Ditch The Pills And Go Outside: Nature Therapy For Veterans

I wasted too many hours wrestling with my PTSD in windowless VA offices under glaring fluorescent lights. The obligatory motivational quotes on the wall were more annoying than inspiring. I was handed pills for this or that out of the VA PTSD pill vending machine. The system appeared designed to trap me in a pharmaceutical merry-go-round. I either slept too much or too little, was too stressed or didn’t care about anything. Going outside in the morning felt like walking out of a movie theater on a summer afternoon shaking off my sleep meds.

After a friend invited me on a trail run, I re-discovered the natural world. A place I spent my childhood and military career in, the great outdoors. After that first run with him, being outside in the sun and hearing nothing but the sound of nature, our footsteps and my gasping breath trying to keep up, I got hooked. I slept better that night than I had all year. The doctors and therapists I saw weren’t welcoming, but nature was. Nature places veterans in the present and doesn’t let us live in the past. It gives us peace from an increasingly loud, annoying, and negative world.  We miss that connectedness we felt in the military, nature reminds us that we still belong to something greater than ourselves.   

Our military careers aren’t spent in air-conditioning with Netflix on in the background, they take place in the great outdoors. Wars are fought on beaches, jungles, deserts, and mountains. Battles are won or lost in the blistering heat or frigid cold. We see the sun rise most days doing physical training, in the field, or deployed. Getting up early is part of the job, we aren’t sleeping in. When we get out of the military, we join the rest of society indoors.  Americans spend a staggering 90% of our time indoors, living vastly different lives than our ancestors. Every year that Americans spend more time inside, depression and obesity rise. We don’t see nature as medicinal yet, but that’s coming. Money casts a dark shadow over the therapy industry because fresh air is free, and Xanax isn’t. In Japan, when the country hit a high suicide rate doctors started prescribing “forest bathing”.  Doctors telling people to just walk trails, get their asses outside, and spend time in nature. Peace can’t be prescribed by a doctor, but it can by mother nature.

When one tree is cut down, it weakens the others around it. It affects the ones closest to it the most but impacts the entire forest.  That’s how I look at suicide, when one veteran takes their life, it hits people closest to them the hardest but weakens us all. After 22 a day we have all felt the pain. But the reverse is also true, when one tree is strengthened, the rest of the forest is as well. All veterans are made more resilient when one of us is empowered. Like a forest is connected, veterans are too. Nature strengthens us, a veteran in nature is a veteran at peace.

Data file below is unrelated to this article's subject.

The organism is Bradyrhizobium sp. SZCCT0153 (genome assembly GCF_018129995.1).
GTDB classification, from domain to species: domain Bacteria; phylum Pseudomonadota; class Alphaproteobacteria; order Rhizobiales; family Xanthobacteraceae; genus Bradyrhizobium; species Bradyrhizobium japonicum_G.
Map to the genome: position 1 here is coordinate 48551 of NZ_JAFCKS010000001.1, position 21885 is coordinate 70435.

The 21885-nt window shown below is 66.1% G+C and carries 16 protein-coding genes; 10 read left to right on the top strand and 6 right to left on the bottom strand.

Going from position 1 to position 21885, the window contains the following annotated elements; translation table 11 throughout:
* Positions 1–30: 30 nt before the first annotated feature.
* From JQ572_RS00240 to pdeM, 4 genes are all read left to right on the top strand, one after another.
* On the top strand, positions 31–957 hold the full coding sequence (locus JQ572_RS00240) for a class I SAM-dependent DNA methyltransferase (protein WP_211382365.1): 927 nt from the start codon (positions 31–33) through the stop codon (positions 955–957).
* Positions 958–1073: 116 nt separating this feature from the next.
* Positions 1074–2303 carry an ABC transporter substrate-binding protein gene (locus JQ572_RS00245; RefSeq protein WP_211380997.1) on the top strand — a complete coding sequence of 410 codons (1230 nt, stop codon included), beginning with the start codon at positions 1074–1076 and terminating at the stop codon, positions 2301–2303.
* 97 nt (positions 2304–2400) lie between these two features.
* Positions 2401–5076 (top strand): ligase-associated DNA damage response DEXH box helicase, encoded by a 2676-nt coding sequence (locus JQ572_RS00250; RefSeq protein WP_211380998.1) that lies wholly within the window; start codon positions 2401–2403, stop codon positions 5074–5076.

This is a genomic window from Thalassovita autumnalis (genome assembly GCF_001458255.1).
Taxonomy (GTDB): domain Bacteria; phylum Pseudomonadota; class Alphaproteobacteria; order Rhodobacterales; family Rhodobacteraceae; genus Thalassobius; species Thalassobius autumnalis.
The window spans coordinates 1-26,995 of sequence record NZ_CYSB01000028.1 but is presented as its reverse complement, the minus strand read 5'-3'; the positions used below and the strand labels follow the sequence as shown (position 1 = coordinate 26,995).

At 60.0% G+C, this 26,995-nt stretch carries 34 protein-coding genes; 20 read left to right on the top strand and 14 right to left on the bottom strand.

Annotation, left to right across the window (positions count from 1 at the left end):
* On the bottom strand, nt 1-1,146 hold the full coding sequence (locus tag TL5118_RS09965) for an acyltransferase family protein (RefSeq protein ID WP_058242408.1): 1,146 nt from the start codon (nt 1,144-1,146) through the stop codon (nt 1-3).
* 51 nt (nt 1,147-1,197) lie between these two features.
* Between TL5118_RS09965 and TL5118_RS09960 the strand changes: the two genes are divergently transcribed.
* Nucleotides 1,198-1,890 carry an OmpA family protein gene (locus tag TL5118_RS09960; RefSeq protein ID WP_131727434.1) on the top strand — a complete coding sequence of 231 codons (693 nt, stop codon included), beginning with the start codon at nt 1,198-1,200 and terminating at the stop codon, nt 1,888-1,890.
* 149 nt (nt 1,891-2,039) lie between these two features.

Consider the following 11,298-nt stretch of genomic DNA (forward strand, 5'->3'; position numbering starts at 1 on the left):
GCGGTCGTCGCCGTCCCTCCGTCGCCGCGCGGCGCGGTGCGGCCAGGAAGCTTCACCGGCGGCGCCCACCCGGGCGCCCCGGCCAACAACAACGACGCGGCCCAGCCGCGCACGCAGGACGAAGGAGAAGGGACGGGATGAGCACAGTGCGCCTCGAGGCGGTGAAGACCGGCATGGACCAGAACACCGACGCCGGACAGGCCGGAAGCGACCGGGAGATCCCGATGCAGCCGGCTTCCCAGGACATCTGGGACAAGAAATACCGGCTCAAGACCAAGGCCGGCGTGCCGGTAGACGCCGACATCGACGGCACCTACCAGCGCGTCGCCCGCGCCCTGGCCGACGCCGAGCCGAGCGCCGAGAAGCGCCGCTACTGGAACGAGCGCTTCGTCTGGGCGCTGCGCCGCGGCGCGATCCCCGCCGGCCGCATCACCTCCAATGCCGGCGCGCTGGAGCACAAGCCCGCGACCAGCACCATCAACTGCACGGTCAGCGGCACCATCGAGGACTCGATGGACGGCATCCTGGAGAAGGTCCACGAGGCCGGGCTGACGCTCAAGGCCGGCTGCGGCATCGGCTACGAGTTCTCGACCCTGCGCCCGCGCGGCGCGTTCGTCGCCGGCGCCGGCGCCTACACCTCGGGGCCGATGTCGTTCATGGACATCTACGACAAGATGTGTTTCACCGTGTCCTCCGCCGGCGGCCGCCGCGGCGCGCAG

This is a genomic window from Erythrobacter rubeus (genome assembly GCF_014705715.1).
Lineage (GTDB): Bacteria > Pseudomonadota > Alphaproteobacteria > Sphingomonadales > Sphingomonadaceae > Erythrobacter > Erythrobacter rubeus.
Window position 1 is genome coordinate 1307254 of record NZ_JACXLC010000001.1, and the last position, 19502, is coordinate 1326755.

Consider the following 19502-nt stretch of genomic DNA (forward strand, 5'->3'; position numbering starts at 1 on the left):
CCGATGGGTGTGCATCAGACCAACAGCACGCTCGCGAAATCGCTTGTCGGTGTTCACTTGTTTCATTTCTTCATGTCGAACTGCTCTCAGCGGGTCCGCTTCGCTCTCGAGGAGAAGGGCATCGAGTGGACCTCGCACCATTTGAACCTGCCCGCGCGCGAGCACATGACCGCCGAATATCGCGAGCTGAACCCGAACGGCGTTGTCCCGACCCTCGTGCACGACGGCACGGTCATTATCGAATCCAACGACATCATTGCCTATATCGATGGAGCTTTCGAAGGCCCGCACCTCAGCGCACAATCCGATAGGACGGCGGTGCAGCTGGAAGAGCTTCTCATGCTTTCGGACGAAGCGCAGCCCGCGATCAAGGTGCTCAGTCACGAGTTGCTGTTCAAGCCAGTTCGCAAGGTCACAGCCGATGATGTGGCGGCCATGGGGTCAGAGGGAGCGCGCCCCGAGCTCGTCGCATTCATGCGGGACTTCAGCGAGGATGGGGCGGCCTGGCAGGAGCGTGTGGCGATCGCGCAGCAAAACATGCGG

Guess the state with the least number of veterans per capita in the US? New Jersey. Now which state has the most veterans per capita?  It’s Alaska. It isn’t a coincidence that New Jersey has the least amount of nature and green spaces, and the last frontier has the most. We’re searching for the healing power of nature without even realizing it. It’s not only high taxes that makes veterans flee places like NYC and New Jersey for Florida. More likely it’s the pull of the sunshine, ocean, and open spaces.  

The more time veterans spend outside, the happier we will be. We live in an increasingly artificial world and everything seems fake. Nature can be a bitch, but it’s as real as can be. Time slows down in nature, a tree grows at its own pace. Albert Einstein speaks of relativity, “put your hand on a hot stove and a minute feels like an hour, sit with a pretty girl for a hour, it feels like a minute.” Nature forces us to pause and appreciate our time, to reset our brains in an over stimulating world. You don’t need to rush off to the woods and live like a hermit, but you’ll have less stress if you do. Connecting with nature is easier than we think, no matter where we are. The key for veteran betterment is the one that takes us out our front door.

Five Outdoor Ideas To Try Today

  • Get sunshine in the morning- it’ll help you sleep at night
  • Go barefoot in the grass, some humans go weeks without their feet touching the earth
  • Get some plants for your living space, bring some life into it
  • Put on nature views on your TV for background noise instead of Netflix

Three Nature IG Accounts To Follow




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